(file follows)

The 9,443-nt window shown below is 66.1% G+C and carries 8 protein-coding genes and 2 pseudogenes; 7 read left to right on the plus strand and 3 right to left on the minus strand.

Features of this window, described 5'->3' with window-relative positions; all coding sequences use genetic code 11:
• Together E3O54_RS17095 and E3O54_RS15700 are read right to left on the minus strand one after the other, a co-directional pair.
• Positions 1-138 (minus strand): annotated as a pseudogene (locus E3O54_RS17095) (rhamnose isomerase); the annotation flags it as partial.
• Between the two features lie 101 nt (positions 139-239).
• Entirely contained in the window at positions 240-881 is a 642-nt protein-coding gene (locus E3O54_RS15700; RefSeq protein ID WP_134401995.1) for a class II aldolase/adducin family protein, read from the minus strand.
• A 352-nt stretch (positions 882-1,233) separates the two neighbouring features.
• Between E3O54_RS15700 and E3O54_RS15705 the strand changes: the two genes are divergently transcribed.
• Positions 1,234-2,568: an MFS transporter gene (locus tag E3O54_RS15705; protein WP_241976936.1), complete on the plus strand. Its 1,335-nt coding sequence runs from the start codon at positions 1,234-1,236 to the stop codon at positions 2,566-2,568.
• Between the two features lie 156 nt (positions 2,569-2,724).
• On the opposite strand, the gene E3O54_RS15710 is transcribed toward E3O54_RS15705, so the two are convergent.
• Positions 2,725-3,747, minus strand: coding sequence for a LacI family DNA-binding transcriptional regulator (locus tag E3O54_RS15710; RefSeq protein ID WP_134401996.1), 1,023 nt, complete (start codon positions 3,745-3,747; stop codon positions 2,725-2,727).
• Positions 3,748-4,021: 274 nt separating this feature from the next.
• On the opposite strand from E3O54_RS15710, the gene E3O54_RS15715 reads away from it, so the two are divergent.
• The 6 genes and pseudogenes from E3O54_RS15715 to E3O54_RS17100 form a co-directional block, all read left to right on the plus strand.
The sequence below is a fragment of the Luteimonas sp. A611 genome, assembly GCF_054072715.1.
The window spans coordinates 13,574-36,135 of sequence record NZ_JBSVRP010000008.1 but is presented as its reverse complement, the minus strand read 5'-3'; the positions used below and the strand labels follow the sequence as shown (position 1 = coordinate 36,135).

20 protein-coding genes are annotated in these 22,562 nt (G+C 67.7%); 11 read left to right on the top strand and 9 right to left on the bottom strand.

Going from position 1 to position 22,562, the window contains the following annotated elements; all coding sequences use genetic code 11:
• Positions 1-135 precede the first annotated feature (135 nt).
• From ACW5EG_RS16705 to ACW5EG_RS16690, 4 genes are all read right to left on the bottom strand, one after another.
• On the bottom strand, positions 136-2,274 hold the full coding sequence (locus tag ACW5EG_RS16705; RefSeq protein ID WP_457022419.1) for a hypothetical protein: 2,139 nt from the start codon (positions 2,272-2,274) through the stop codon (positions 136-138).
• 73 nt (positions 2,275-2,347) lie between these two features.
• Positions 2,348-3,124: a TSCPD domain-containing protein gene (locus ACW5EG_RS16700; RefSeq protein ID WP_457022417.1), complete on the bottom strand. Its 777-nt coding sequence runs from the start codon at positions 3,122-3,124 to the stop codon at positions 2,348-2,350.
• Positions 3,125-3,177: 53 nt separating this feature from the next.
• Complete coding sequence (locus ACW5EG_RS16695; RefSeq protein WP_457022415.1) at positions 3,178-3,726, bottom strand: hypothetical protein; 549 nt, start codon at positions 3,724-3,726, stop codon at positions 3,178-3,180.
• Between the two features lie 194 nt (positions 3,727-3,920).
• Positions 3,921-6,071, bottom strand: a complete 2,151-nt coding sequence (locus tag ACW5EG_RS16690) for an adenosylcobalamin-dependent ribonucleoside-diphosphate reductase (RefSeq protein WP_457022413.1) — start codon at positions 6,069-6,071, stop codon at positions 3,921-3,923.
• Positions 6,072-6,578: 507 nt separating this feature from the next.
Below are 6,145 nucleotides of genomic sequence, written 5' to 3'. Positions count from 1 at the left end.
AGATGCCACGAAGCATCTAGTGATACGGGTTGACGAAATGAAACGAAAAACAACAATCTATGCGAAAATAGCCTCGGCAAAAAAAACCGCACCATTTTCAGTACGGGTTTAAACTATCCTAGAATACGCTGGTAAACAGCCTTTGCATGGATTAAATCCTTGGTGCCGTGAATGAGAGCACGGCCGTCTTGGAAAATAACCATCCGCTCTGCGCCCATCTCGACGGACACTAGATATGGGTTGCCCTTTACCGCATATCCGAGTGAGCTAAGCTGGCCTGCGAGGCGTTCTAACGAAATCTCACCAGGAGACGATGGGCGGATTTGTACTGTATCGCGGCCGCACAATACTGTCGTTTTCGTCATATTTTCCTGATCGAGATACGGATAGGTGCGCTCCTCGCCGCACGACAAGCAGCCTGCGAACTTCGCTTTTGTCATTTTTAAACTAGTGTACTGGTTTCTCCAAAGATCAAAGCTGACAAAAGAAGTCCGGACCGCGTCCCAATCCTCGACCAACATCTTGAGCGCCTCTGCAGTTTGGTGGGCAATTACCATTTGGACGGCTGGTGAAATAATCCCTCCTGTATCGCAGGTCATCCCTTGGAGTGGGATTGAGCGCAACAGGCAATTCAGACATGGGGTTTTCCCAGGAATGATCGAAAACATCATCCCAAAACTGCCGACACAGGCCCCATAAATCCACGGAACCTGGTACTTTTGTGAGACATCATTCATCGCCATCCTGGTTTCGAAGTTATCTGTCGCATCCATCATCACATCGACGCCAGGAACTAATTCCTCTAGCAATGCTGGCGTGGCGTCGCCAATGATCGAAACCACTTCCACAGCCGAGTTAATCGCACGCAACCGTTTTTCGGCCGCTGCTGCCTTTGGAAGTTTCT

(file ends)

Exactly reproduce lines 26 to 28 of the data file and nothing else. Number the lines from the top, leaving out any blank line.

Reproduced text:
• Complete coding sequence (locus ACW5EG_RS16695; RefSeq protein WP_457022415.1) at positions 3,178-3,726, bottom strand: hypothetical protein; 549 nt, start codon at positions 3,724-3,726, stop codon at positions 3,178-3,180.
• Between the two features lie 194 nt (positions 3,727-3,920).
• Positions 3,921-6,071, bottom strand: a complete 2,151-nt coding sequence (locus tag ACW5EG_RS16690) for an adenosylcobalamin-dependent ribonucleoside-diphosphate reductase (RefSeq protein WP_457022413.1) — start codon at positions 6,069-6,071, stop codon at positions 3,921-3,923.